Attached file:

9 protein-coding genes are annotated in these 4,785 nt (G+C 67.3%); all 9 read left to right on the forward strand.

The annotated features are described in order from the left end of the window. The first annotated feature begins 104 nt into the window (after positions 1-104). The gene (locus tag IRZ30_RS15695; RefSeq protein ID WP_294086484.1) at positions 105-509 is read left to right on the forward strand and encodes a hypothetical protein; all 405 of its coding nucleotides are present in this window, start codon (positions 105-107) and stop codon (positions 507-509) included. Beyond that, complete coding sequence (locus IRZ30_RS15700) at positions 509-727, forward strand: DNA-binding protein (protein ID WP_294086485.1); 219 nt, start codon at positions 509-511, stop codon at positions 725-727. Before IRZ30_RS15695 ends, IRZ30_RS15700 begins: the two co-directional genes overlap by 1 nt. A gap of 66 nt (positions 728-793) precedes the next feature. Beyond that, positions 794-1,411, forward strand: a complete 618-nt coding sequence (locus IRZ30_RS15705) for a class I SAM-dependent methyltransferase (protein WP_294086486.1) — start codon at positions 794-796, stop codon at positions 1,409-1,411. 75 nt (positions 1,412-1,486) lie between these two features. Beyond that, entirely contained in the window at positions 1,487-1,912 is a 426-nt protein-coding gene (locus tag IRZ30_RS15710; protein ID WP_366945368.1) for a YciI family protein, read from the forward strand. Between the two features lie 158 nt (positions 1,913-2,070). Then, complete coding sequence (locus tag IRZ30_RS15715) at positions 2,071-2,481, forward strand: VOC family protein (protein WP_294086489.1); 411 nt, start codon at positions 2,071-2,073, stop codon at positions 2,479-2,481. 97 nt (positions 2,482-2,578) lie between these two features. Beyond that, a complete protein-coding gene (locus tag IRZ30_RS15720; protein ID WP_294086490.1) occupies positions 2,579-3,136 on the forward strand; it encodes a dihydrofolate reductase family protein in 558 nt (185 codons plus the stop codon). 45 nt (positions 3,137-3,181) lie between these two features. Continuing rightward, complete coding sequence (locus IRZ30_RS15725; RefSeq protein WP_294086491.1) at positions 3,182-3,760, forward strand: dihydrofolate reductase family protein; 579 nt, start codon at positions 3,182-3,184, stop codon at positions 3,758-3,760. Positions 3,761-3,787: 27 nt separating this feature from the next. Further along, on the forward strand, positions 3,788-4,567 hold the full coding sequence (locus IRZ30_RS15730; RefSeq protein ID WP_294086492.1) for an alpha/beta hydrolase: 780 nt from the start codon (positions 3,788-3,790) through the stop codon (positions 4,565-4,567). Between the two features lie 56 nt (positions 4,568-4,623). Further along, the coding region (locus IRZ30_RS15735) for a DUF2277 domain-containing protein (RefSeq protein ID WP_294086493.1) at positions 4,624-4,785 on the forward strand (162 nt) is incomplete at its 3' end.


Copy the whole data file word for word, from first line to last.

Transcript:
9 protein-coding genes are annotated in these 4,785 nt (G+C 67.3%); all 9 read left to right on the forward strand.

The annotated features are described in order from the left end of the window. The first annotated feature begins 104 nt into the window (after positions 1-104). The gene (locus tag IRZ30_RS15695; RefSeq protein ID WP_294086484.1) at positions 105-509 is read left to right on the forward strand and encodes a hypothetical protein; all 405 of its coding nucleotides are present in this window, start codon (positions 105-107) and stop codon (positions 507-509) included. Beyond that, complete coding sequence (locus IRZ30_RS15700) at positions 509-727, forward strand: DNA-binding protein (protein ID WP_294086485.1); 219 nt, start codon at positions 509-511, stop codon at positions 725-727. Before IRZ30_RS15695 ends, IRZ30_RS15700 begins: the two co-directional genes overlap by 1 nt. A gap of 66 nt (positions 728-793) precedes the next feature. Beyond that, positions 794-1,411, forward strand: a complete 618-nt coding sequence (locus IRZ30_RS15705) for a class I SAM-dependent methyltransferase (protein WP_294086486.1) — start codon at positions 794-796, stop codon at positions 1,409-1,411. 75 nt (positions 1,412-1,486) lie between these two features. Beyond that, entirely contained in the window at positions 1,487-1,912 is a 426-nt protein-coding gene (locus tag IRZ30_RS15710; protein ID WP_366945368.1) for a YciI family protein, read from the forward strand. Between the two features lie 158 nt (positions 1,913-2,070). Then, complete coding sequence (locus tag IRZ30_RS15715) at positions 2,071-2,481, forward strand: VOC family protein (protein WP_294086489.1); 411 nt, start codon at positions 2,071-2,073, stop codon at positions 2,479-2,481. 97 nt (positions 2,482-2,578) lie between these two features. Beyond that, a complete protein-coding gene (locus tag IRZ30_RS15720; protein ID WP_294086490.1) occupies positions 2,579-3,136 on the forward strand; it encodes a dihydrofolate reductase family protein in 558 nt (185 codons plus the stop codon). 45 nt (positions 3,137-3,181) lie between these two features. Continuing rightward, complete coding sequence (locus IRZ30_RS15725; RefSeq protein WP_294086491.1) at positions 3,182-3,760, forward strand: dihydrofolate reductase family protein; 579 nt, start codon at positions 3,182-3,184, stop codon at positions 3,758-3,760. Positions 3,761-3,787: 27 nt separating this feature from the next. Further along, on the forward strand, positions 3,788-4,567 hold the full coding sequence (locus IRZ30_RS15730; RefSeq protein ID WP_294086492.1) for an alpha/beta hydrolase: 780 nt from the start codon (positions 3,788-3,790) through the stop codon (positions 4,565-4,567). Between the two features lie 56 nt (positions 4,568-4,623). Further along, the coding region (locus IRZ30_RS15735) for a DUF2277 domain-containing protein (RefSeq protein ID WP_294086493.1) at positions 4,624-4,785 on the forward strand (162 nt) is incomplete at its 3' end.